Dr. Renee Asks Parents to Take the “Cyber Duty Pledge”

Just as parents and teachers have recess duty and watch over schoolchildren during free play, it is time for parents and teachers to also sign up for “cyber duty.” Here is how you can sign the pledge:

1. Have a conversation with your child about the world wide web, the opportunities it presents, the excitement of logging on, and the possible dangers it can invite.

2. Together with your child come up with ground rules that allow them to have fun, but also does not put them at-risk.

3. Sign the pledge as a family.

Below are two sample pledges to get you started. Sign your pledge today.

I. Sample Cyber Duty Pledge for Parents

I (insert parent’s name) promise to oversee my child’s usage of the Internet, and to make sure they follow the below ground rules:
(insert approximately 5-10 of the ground rules below.)
I also promise to let my child enjoy the Internet, as long as he/she is following the rules. I also reserve the right to call another Cyber meeting, at which point I can review, revise or change the ground rules.


Download a PDF of our Cyber Duty Pledge for Parents.

II. Sample Cyber Duty Pledge for Children, Tweens, and Teens

I (insert child’s name), promise to abide by the below ground rules that I helped create with my parents:
(insert approximately 5-10 of the ground rules below.)
I understand that these rules are to protect me, my family, and friends on the Internet. I also promise to be respectful to others when using the World Wide Web. I also understand that my parents are always on Cyber Duty, and can check my computer, cell phone, or other electronic devices at any time.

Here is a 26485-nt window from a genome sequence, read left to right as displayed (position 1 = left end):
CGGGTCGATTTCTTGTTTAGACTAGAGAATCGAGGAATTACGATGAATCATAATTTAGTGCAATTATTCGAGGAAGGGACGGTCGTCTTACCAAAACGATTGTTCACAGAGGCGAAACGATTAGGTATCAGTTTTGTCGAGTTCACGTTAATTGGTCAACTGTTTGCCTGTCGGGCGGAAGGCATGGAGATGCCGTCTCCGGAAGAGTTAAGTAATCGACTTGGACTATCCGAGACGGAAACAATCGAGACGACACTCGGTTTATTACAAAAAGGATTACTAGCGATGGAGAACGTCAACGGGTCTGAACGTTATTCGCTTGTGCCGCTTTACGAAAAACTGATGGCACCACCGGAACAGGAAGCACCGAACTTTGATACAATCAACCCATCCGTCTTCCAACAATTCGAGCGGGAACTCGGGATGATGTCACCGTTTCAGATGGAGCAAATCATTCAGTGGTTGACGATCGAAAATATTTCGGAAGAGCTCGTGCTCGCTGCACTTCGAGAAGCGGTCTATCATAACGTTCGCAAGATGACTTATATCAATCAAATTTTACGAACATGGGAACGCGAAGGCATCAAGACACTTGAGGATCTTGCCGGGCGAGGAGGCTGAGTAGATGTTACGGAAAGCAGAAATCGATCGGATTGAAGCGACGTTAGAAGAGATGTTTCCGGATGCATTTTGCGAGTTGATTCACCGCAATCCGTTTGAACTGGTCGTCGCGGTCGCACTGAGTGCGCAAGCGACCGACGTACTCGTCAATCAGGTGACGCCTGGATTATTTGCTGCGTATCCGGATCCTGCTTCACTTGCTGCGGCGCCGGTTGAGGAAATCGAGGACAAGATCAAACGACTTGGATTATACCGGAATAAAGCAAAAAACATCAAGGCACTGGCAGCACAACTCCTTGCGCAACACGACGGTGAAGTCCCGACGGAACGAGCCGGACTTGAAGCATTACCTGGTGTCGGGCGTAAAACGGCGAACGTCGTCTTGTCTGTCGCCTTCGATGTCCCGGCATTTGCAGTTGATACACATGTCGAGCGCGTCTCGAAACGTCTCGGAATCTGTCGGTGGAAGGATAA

Download a PDF of our Cyber Duty Pledge for Children, Tweens, and Teens.

Suggested Ground Rules:

1. Have designated times when online communication is allowed.

2. Set time limits on online communication (set a timer next to the computer, ie. 45 minutes on Facebook, etc.).

3. Friends list on Facebook and other social networking sites must be approved.

4. Random checks by parents should be expected.

5. Don’t say anything in cyberspace that you would feel uncomfortable saying face-to-face.

6. No personal information (address, phone number, school, whereabouts,etc.) should be posted online.

7. Pictures to be posted must first get approval from an adult.

8. Monitor YouTube usage and what is posted on YouTube.

9. Ensure that, when children go to other’s houses, they are still responsible for the ground rules you have put in place (even if the other person does not have ground rules). It is also important that children know what the consequences are if ground rules are broken.

10. Talk to your kids about appropriate online behavior and what works for them and their friends.

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